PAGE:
ninth symphony films - movie reviews

LE PACTE DES LOUPS (Brotherhood of the Wolf) (2002)


DIRECTOR  -  christopher gans

RATED  -  r

GENRE  -  action

LENGTH  -  142 minutes

RELEASED  -  11 january 2002

DISTRIBUTOR  -  studio canal

OFFICIAL SITE  -  unknown

ESTIMATED BUDGET  -  $30,300,000
brotherhood of the wolf - a shot from the film

BUY THE DVD:

buy the dvd from brotherhood of the wolf at amazon.com

buy the dvd from brotherhood of the wolf at amazon.com


SYNOPSIS:
in 18th century france, 2 men are sent by the king to the gevaudan province to investigate the killings of hundreds by a mysterious beast.




MOVIE FACT:
de fronsac travels on a ship aptly named "frŤre loup", french for "brother wolf."


MOVIE FOTOS:

picture from brotherhood of the wolf

picture from brotherhood of the wolf

picture from brotherhood of the wolf



RATING:


three out of four possible stars

Brotherhood of the Wolf is something of an anomaly in French cinema. Long known as a country that would rather choke on croissants than emulate American filmmaking, it is nothing less than a complete surprise that a group of French filmmakers decided to make a movie like Wolf. It boasts a plethora of different genres and a very large cast of players. One might simply call the film an historical epic, but that would be neglecting the genres of horror, costume drama, Kung-Fu (yes, Kung-Fu), and romance. Even the title of "comedy" might sound appropriate in certain sections of the film, though itís unlikely these sections were meant to be funny.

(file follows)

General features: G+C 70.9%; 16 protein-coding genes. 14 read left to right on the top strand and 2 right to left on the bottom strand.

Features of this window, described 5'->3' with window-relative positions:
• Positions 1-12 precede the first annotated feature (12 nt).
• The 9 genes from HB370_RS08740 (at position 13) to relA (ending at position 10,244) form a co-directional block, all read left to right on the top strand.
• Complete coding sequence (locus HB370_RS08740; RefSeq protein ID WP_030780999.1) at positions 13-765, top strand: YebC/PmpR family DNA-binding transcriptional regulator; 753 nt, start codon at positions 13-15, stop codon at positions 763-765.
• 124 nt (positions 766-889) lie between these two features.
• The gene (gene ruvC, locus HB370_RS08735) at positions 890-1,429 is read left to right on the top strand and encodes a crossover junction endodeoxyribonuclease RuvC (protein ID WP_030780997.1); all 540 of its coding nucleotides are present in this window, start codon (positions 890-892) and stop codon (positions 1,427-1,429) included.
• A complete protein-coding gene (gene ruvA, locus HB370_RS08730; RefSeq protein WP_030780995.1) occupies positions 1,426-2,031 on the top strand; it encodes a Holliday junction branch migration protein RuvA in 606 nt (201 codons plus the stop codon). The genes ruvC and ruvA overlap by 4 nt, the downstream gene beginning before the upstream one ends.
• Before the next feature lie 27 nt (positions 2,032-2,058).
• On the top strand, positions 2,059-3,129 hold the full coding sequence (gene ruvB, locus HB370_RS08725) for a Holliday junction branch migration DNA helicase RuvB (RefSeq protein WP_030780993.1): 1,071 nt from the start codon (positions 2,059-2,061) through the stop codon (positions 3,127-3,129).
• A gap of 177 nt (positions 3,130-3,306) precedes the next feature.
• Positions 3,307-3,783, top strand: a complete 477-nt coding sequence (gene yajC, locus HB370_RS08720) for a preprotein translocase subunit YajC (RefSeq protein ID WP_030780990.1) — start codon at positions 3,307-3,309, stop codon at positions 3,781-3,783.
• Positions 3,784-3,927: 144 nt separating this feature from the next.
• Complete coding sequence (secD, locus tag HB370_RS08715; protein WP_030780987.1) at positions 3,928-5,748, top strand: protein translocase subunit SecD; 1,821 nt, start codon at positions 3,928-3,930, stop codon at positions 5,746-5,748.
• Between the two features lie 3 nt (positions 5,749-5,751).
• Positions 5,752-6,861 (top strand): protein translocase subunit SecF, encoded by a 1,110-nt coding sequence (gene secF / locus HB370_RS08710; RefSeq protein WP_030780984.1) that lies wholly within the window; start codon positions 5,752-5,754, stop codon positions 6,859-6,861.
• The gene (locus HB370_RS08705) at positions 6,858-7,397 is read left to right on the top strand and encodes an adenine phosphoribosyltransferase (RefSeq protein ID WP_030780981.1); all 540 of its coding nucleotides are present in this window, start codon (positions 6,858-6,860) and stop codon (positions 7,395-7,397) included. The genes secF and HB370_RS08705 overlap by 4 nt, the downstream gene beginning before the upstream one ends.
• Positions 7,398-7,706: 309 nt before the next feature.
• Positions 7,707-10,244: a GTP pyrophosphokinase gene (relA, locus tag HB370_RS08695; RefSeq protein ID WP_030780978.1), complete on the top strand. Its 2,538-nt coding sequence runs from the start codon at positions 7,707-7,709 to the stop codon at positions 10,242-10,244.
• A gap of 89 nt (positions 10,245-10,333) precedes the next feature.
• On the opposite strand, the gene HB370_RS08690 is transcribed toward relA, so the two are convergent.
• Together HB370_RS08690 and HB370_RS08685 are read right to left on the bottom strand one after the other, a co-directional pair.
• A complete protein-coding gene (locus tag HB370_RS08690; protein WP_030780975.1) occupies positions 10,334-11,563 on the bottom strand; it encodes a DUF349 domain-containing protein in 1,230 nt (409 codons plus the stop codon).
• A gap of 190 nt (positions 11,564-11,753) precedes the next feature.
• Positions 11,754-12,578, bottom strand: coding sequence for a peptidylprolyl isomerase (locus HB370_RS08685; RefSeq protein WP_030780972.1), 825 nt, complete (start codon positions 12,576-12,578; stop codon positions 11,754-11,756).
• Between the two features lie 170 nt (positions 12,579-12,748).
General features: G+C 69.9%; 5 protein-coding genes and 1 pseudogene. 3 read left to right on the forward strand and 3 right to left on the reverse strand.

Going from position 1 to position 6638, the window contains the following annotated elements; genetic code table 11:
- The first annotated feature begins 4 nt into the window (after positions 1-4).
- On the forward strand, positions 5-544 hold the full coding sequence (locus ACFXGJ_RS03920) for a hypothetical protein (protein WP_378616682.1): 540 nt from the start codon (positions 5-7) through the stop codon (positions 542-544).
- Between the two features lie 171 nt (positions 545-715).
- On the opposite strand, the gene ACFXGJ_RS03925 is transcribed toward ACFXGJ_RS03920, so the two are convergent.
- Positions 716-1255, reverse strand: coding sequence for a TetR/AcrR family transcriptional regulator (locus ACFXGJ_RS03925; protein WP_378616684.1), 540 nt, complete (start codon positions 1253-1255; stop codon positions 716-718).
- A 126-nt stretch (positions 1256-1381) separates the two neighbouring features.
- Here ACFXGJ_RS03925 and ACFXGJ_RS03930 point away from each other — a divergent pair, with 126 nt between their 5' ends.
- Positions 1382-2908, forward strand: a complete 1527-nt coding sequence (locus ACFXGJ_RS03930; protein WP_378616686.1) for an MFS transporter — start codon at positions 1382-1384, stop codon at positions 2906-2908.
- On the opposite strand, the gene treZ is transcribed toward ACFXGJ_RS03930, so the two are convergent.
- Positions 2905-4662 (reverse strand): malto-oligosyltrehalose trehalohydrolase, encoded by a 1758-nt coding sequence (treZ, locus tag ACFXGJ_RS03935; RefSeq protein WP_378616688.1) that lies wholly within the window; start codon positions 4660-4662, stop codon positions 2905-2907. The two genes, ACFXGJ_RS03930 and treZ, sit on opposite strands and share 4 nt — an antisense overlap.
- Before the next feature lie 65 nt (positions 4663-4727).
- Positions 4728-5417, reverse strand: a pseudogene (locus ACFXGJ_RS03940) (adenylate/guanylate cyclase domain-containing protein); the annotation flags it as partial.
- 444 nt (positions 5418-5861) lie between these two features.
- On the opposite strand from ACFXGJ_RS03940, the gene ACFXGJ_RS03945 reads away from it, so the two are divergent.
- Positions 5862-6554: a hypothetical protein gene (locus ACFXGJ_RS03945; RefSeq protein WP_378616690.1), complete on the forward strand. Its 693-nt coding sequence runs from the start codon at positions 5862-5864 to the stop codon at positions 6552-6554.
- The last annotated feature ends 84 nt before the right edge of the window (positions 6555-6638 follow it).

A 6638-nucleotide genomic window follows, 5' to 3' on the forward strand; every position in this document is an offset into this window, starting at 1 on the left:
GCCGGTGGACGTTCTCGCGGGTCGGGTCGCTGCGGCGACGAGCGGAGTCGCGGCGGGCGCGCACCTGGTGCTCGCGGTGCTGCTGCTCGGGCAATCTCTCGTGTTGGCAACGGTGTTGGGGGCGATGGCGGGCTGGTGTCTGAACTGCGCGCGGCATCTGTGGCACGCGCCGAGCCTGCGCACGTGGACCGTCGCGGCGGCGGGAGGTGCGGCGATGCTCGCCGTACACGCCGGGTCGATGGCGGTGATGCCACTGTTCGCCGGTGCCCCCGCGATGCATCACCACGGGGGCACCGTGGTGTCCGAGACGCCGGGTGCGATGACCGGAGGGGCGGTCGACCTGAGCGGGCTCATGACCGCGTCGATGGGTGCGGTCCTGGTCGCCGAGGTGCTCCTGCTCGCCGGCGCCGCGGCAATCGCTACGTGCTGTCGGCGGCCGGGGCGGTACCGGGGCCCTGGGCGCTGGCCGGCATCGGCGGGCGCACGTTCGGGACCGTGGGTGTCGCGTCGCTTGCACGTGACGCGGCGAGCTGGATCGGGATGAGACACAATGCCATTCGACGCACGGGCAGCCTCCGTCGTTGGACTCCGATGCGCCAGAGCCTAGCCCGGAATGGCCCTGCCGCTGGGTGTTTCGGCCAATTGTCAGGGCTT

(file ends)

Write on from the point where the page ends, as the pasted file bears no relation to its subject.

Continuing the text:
In what can only be a merging of Eastern, Western, and French cinema, Brotherhood of the Wolf exists as a rather good action-adventure piece which fans of epic/action/martial arts movies might enjoy. Perhaps the filmmakers were attempting to include in their movie every single genre of film in existence in order to attract the largest audience. And surprisingly, in taking a crack at such a challenge, they made but a few middling mistakes. The first of which is obviously the Kung-Fu, Karate, martial arts emphasis on the hand-to-hand combat sequences. While it is very common to include such types of fighting techniques in all manner of modern action films, in a period piece (meaning a film that takes place in a time other than the present), the story seems off kilter in places.

Especially since the person responsible for much of the martial arts is an American Indian living in a time when martial arts hadnít made their way across Asia to Europe (where the story takes place) or to North America. If the story had featured an Asian character instead, the fighting might have seemed more realistic. But given that the film itself is based on an actual myth from French lore, criticizing the action sequences for historical correctness seems like a futile exercise, given that those scenes are actually quite well done, technically. Their length is certainly something that could have benefited from few snips of the editorís scissors.